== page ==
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University for Development Studie UDS (Ghana) 2017

AGRICULTURAL WASTEWATER USE, INCIDENCE AND COSTS OF ILLNESS AMONG URBAN FARM HOUSEHOLDS IN OUAGADOUGOU, BURKINA FASO

Abdulai, M.

Titre : AGRICULTURAL WASTEWATER USE, INCIDENCE AND COSTS OF ILLNESS AMONG URBAN FARM HOUSEHOLDS IN OUAGADOUGOU, BURKINA FASO

Auteur : Abdulai, M.

Université de soutenance : University for Development Studie UDS (Ghana)

Grade : MASTER OF PHILOSOPHY IN AGRICULTURAL ECONOMICS 2017

Résumé
Agricultural wastewater irrigation practices increasingly reached problematic levels, thereby raising concerns for higher risks and costs of water-related diseases for farm households. After reviewing the empirical literature, it appears, however, that both micro and macro level studies have not provided clear evidence to show the linkage between wastewater irrigation and incidence and costs of illness. The main objective of this study is to analyze how wastewater use for irrigation influences incidence and financial costs of illness among farm households, and the effect of illness on household farm production. Using a crosssectional data, results showed that wastewater use was strongly correlated with incidences of malaria, skin infections, and diarrhoea. Also, financial burden of illness was significantly higher for households that used wastewater compared with those that used relatively clean-water. Incidence of malaria, household nonfarm income, size of dependants, and number of care-givers were among factors that significantly influenced farm households’ financial burden of illness. Adoption of wastewater or clean-water was generally influenced by factors such as household non-farm income, access to extension service, type of farm cultivated, location of farm, and costs of clean-water. Illness reduced family labour supply to household farm, but increased hired labour use, which offset the effect of illness on farm income. It is, however, argued that distributing insecticide mosquito nets and protective clothing, and implementing a broader health insurance scheme will reduce exposure to diseases and mitigate against catastrophic financial burden of illness. Also, increasing extension access, providing wastewater filters, promoting backyard farming and off-farm income generating activities, among others, will profoundly control wastewater use and increase adoption of relatively clean-water for irrigation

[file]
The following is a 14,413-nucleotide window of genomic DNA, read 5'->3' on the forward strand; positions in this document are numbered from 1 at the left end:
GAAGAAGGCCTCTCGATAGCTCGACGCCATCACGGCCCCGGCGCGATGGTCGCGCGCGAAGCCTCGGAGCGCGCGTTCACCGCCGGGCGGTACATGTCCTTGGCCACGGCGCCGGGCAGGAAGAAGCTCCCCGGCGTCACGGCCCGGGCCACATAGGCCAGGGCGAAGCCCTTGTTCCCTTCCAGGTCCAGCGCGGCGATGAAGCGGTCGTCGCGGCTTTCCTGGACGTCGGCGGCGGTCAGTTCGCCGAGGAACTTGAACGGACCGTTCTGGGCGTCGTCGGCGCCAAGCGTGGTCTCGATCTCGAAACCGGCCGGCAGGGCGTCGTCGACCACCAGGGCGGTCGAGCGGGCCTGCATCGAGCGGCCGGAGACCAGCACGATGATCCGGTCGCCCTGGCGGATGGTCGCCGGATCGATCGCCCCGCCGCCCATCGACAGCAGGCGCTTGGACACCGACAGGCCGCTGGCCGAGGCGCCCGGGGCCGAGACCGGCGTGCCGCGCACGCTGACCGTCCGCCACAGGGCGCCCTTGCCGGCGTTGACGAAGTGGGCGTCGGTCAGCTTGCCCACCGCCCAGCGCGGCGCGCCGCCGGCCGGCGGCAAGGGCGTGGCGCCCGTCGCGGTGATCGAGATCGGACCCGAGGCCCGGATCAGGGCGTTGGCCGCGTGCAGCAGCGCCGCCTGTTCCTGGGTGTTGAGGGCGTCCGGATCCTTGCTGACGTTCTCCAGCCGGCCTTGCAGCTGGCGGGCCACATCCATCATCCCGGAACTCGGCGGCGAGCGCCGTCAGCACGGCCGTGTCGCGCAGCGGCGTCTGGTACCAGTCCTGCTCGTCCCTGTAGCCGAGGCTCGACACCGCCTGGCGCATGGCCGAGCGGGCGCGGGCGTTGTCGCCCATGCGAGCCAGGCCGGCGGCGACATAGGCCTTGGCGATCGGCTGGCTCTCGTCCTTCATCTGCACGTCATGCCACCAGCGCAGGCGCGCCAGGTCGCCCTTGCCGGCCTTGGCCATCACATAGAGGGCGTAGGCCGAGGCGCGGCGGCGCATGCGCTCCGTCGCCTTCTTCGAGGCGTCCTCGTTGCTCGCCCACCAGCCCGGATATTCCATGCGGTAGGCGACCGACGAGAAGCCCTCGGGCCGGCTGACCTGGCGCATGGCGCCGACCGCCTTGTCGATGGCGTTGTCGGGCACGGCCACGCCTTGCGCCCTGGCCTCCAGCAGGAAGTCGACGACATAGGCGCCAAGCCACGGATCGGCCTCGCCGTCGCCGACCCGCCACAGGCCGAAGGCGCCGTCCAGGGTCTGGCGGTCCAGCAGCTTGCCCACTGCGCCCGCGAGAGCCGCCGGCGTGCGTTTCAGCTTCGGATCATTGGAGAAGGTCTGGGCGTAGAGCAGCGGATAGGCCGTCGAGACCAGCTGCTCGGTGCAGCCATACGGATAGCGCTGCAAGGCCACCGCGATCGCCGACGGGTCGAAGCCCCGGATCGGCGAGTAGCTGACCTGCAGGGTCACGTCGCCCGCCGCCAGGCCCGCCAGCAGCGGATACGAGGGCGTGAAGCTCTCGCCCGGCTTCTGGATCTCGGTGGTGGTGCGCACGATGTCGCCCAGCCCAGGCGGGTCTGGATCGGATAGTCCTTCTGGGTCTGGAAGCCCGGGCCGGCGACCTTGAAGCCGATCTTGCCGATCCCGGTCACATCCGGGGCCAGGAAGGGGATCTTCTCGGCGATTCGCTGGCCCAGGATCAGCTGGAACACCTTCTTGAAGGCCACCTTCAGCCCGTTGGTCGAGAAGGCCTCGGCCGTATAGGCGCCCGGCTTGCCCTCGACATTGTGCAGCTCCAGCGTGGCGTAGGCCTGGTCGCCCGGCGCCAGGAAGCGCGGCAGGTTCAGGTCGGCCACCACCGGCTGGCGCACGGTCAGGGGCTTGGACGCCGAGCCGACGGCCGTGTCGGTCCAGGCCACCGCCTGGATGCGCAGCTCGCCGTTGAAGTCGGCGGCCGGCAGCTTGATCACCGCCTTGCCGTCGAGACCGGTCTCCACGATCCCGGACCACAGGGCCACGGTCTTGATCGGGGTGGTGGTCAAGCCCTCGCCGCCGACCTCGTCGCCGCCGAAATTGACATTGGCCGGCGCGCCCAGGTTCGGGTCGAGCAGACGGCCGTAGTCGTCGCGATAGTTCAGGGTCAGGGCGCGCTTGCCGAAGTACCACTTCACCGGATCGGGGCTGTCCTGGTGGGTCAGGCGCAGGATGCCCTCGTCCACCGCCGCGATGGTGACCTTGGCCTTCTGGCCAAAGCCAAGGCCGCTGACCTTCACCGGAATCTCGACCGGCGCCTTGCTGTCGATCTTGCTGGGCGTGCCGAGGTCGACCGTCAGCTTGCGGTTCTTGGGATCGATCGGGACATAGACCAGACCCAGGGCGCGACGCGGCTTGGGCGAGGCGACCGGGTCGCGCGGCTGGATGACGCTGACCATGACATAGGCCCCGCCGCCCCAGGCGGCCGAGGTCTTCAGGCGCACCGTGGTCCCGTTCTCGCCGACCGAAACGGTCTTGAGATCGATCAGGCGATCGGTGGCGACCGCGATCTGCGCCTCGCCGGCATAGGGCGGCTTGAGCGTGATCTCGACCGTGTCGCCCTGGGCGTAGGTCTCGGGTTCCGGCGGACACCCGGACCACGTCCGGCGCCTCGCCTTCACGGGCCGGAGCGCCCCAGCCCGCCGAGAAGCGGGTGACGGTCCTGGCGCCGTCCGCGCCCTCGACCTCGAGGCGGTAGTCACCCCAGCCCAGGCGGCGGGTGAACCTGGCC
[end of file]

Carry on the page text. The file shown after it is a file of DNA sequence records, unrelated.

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Page publiée le 16 mars 2018